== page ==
Surgeon, Gareth Jones out fundraising
By Lucy Ashton
An award winning surgeon, who has dedicated his career to improving the lives of people with kidney stones, is now hoping to save lives by raising awareness of the impacts of prostate cancer.
Mr Gareth Jones, an Endourological surgeon with NHS Greater Glasgow and Clyde, was recently recognised for his life changing work, which saw him bring new kidney stone operation practices to the West of Scotland while training new surgeons in modern procedures. But now his attention is focused on helping to raise awareness about prostate cancer, a disease that his impacted him personally and affects one in eight men in the UK.
Gareth, 55, was diagnosed with stage four prostate cancer in June 2021 and since has been very vocal about why men should ensure they are getting checked. With November a dedicated awareness raising month, through campaigns such as Movember, Gareth is urging as many men as possible to listen to advice as it could save their life.
The surgeon, who has worked at Glasgow’s Royal Infirmary since 2002, said: “It’s so vital that men get checked. It’s simple and relatively painless. If prostate cancer is caught early then you have so much more of a better chance of cure. Getting checked for prostate cancer should be front and centre when it comes to men’s health.
“For me, as a surgeon you sometimes think you can cope with most things but getting this news was very, very difficult. I had an accelerated diagnoses so it all happened very quickly. If I’m being honest I’m still processing it now. I have got stage four prostate cancer, so it’s all about managing it now.
“There are so many factors you don’t really consider or think about, there are the obvious physical impacts but there are so many psychological aspects to this too. I have been really well supported though my journey , by friends and colleagues , with the input of the palliative care team and psychologists at Maggie’s too.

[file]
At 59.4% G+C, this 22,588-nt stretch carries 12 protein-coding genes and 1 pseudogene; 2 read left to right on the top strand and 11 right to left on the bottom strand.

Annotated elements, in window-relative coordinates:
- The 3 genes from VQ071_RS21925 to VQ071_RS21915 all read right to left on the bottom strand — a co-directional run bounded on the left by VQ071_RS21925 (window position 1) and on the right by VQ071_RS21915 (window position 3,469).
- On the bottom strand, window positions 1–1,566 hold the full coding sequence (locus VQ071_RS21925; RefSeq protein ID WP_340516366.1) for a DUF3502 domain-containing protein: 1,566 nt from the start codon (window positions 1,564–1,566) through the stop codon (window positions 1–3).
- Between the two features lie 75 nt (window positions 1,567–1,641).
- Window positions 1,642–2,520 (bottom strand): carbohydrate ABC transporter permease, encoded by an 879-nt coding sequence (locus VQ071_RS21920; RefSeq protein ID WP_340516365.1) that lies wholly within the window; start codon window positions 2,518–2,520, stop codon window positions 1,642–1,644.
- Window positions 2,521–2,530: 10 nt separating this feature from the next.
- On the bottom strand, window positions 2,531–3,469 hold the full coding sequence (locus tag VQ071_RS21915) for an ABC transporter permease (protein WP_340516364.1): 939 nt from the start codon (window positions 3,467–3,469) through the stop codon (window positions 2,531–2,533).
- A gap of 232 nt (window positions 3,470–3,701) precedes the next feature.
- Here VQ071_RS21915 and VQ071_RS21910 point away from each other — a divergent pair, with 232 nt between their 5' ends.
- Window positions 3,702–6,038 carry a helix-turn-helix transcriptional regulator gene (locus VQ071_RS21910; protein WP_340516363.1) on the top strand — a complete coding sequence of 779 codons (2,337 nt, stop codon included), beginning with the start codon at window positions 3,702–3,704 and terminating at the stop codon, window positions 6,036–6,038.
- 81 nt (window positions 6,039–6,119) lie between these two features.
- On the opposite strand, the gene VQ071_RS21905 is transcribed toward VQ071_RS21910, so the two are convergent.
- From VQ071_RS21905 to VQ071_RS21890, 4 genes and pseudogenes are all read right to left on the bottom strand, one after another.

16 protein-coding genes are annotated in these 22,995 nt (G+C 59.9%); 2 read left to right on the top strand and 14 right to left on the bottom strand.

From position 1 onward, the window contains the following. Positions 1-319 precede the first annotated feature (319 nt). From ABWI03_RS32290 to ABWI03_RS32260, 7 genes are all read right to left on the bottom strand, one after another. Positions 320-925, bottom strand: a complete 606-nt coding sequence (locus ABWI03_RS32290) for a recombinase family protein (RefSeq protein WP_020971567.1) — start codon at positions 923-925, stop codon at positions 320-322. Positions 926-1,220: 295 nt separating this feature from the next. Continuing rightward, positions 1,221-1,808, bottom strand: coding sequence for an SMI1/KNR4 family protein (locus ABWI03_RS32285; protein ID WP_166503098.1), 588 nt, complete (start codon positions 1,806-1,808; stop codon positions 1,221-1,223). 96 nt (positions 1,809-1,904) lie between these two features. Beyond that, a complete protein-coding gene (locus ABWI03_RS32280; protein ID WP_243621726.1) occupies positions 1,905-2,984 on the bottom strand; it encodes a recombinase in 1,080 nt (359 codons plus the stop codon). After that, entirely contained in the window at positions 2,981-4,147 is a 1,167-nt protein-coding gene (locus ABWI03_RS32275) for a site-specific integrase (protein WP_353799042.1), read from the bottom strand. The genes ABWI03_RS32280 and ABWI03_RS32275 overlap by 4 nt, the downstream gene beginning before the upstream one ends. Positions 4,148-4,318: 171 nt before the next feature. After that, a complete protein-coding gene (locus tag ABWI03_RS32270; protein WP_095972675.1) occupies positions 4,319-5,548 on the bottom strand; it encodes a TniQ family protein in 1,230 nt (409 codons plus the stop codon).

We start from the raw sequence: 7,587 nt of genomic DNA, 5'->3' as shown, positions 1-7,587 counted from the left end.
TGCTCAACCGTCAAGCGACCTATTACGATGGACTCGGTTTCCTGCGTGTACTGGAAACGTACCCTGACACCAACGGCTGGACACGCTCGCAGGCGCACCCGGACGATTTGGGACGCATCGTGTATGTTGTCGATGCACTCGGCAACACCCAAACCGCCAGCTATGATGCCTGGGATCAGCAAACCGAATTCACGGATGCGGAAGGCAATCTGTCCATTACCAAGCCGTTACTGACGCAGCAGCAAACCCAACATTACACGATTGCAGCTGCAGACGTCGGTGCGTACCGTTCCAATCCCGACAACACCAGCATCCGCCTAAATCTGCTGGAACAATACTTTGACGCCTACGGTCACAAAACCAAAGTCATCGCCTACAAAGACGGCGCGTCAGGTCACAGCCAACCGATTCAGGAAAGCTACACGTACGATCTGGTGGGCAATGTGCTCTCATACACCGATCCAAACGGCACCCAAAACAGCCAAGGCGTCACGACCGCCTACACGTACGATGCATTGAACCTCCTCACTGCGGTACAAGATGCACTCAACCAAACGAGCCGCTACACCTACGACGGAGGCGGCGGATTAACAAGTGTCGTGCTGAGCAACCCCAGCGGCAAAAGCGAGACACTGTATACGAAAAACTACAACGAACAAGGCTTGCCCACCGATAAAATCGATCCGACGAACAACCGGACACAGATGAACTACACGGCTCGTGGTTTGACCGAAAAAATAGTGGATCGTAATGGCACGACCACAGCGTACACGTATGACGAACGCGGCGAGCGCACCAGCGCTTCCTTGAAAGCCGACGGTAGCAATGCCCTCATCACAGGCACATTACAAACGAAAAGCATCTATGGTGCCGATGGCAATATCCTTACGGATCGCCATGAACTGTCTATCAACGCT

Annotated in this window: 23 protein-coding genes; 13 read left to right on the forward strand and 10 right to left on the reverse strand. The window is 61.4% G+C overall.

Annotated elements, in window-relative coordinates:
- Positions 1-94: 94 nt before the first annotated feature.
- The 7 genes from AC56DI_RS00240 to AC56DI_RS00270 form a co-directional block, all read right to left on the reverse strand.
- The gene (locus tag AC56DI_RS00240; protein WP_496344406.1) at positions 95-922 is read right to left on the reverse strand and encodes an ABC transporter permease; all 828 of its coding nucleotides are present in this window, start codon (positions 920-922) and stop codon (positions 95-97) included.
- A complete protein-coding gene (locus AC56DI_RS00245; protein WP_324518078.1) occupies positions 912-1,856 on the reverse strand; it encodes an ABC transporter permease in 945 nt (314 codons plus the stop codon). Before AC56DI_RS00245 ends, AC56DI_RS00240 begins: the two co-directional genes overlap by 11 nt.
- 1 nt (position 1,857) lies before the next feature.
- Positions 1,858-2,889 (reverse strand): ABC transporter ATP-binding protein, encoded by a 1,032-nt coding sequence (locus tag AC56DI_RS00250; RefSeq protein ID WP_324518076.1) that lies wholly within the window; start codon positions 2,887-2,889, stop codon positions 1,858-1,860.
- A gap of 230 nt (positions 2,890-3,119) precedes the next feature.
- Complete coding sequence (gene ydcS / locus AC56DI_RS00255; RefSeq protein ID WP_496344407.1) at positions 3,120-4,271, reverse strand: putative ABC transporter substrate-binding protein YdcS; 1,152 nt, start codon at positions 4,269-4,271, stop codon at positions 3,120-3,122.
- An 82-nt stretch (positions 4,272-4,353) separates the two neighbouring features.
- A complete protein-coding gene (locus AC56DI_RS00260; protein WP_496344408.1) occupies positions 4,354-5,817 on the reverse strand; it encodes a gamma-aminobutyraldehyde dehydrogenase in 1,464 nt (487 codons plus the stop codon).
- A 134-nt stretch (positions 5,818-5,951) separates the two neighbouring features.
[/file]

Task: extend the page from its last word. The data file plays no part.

“I’m not currently working, so what I have been doing recently is supporting the Prostate Cancer UK Scotland Hub with the view of helping out whenever I am able to. This involves raising awareness and looking for opportunities to get stands back in hospitals following the COVID-19 pandemic and also educate our partners in General Practice.”
As well as playing his part in raising awareness, Gareth has raised over £4,400 for the charity, covering over 180 miles, swimming, cycling, running and walking back in January.
The father of two said: “I was looking to do some fundraising in January for lifesaving research and support for men and their families affected by prostate cancer. I planned to do the distance of a marathon over the month. But I got a bit carried away and did a bit more than that. I have a triathlon and Ironman history, so I decided I would do an iron man over the month. I ended up getting that finished within a week so I just carried on adding more to the challenge.
“I would meet friends and we’d cycle or do a bit of running. I remember one Friday going to the pool at Tollcross and completing a 1.9km swim. I also went on the heritage park in East Kilbride with my wife and friends and cycled at Whitelee Windfarm too. I travelled to Switzerland for work at one point and used that as an opportunity to walk down the mountains.”
Last month, Gareth was honoured by the British Association of Urological Surgeons with the inaugural Silver Ureteroscope Award, for his dedication to endourology training in Glasgow and the west of Scotland since his own training back in 1997.
Gareth received the award at the annual BAUS endourology meeting in Southampton and admits it all came as a bit of a shock.
He said: “I was really surprised to learn that I was going to be given the award as it’s the first time they have given it out, so I wasn’t even aware of it.
“When I was training I noticed that there was a need for advanced kidney stone operations and a more formal stone service in Glasgow and the West of Scotland so became really interested in learning all I could and passing that on to others.
“I didn’t really know how to respond to the award , it’s really humbling.”
Check your risk, or ask a man you know to check their risk of prostate cancer this Movember at prostatecanceruk.org/risk-checker.
Top picture: Service personnel from the Clyde Submarine Base give their support to cancer charities.